The would-be knockout punch you threw failed to deliver.
You’ve called a strutting spring gobbler into range, aimed at his fist-sized head and fired. Problem is, the bird flopped then got up like a boxer in the ring with some fight left in him, and is running, or worse — flying off.
It’s your move, now or never.
Most of the time, it’s best to call a wild turkey into range, and squeeze off a shot aimed at the standing bird’s head and neck. You’ve tried that and failed.
Though it’s not the best way to anchor a spring gobbler, there are situations when taking a turkey on the run or wing are the only options, especially after missed chances, or worse yet, when that bird is wounded.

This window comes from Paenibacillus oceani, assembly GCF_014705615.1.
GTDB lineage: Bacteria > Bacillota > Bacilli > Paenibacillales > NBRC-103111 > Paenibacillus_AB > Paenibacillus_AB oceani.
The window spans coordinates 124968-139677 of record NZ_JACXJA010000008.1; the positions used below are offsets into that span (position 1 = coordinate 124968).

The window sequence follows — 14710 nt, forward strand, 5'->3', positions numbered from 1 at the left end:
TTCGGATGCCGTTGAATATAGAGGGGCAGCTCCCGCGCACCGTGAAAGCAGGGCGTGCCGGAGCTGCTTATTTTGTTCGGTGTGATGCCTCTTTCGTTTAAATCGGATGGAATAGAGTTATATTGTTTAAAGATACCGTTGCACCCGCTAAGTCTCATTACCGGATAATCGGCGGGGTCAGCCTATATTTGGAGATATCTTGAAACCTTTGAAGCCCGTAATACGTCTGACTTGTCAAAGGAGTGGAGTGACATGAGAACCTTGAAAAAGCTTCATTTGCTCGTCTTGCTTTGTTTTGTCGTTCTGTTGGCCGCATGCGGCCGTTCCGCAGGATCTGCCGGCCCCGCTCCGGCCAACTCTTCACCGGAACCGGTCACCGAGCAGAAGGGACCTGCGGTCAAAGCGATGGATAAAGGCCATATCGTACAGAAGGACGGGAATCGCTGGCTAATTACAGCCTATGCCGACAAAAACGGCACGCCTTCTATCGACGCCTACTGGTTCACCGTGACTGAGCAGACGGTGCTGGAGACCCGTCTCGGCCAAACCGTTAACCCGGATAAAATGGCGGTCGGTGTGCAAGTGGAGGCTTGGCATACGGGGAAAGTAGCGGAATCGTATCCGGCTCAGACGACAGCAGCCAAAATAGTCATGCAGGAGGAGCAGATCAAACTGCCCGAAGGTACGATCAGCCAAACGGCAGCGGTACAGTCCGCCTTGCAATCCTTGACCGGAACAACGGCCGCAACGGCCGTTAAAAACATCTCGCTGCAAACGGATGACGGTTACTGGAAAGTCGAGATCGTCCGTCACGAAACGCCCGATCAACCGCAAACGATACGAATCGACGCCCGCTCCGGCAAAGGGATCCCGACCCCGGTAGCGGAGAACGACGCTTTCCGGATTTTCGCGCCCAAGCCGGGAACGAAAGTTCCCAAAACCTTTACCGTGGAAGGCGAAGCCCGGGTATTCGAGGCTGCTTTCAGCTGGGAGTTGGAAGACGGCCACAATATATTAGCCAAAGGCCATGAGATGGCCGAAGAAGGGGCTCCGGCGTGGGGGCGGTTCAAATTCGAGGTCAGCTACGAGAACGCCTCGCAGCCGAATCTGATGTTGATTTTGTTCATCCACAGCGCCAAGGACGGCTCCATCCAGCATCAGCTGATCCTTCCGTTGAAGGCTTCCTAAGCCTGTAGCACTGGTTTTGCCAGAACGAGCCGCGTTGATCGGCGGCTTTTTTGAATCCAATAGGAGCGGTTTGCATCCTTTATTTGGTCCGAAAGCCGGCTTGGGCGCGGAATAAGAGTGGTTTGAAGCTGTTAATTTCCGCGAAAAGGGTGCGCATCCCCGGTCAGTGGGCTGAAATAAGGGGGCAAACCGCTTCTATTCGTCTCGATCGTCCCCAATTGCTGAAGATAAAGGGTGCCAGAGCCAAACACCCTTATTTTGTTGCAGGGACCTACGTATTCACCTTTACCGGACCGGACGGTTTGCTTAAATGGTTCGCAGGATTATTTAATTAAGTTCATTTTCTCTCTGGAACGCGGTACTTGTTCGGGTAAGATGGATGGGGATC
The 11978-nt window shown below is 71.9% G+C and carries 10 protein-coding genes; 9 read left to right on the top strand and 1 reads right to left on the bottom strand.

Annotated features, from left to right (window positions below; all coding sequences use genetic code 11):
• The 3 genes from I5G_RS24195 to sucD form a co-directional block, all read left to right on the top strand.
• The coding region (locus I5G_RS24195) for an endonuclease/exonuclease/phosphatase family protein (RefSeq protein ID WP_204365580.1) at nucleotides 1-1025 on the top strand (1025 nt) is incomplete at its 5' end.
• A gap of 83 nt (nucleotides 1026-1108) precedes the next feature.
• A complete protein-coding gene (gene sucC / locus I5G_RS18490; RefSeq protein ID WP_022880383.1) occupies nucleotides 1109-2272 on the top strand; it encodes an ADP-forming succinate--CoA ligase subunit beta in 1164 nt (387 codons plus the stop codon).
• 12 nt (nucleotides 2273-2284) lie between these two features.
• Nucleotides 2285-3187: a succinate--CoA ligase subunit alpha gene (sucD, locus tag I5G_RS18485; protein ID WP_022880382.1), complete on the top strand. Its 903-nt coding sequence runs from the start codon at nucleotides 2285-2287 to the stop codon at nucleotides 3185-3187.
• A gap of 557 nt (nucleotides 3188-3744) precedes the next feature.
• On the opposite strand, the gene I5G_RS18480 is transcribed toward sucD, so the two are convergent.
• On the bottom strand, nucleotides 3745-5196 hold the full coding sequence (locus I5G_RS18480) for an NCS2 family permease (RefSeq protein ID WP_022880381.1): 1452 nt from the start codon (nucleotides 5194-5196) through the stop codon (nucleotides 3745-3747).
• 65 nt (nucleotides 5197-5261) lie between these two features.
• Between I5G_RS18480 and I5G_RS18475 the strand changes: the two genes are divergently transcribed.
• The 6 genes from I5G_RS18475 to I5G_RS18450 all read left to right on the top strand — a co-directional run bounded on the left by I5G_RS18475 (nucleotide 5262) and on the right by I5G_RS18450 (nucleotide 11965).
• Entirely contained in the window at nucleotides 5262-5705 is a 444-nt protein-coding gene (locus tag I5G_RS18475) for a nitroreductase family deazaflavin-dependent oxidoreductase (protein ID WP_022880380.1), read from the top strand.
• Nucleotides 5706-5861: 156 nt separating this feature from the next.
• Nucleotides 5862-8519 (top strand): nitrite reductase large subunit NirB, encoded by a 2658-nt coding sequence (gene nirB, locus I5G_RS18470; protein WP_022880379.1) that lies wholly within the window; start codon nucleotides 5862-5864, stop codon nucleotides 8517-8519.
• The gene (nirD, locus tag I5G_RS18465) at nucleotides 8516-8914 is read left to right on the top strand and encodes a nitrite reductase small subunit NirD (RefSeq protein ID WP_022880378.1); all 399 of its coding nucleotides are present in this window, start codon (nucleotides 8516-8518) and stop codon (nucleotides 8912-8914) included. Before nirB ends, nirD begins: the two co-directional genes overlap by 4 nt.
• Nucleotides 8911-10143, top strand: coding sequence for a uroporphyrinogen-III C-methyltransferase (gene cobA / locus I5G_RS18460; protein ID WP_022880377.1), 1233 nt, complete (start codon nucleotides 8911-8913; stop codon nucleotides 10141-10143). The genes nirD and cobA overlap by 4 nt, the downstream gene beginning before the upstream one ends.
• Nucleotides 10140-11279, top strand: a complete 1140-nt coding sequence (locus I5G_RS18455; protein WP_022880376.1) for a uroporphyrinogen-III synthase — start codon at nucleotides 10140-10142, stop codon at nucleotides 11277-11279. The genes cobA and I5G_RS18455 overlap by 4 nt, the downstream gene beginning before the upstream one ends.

Shooting running or flying turkeys is almost always a Plan-B option. But here are a couple of tips to do it right:
• You missed the first time. The gobbler is running away. Calmly find the target again. Pull the trigger. Dead bird.
• Chances are you’re sitting if you’ve called a gobbler into range. If it flushes, maneuver your body for stability the best you can to make that shot. Stand up if the crippled bird is laboring off then drop it. If you are standing, shoot that flushing turkey as you might other upland birds, but avoid body shots.
For additional tips on ways to shoot the gobblers you missed, check out Yamaha’s outdoor info at www.yamaha-motor.com/outdoor.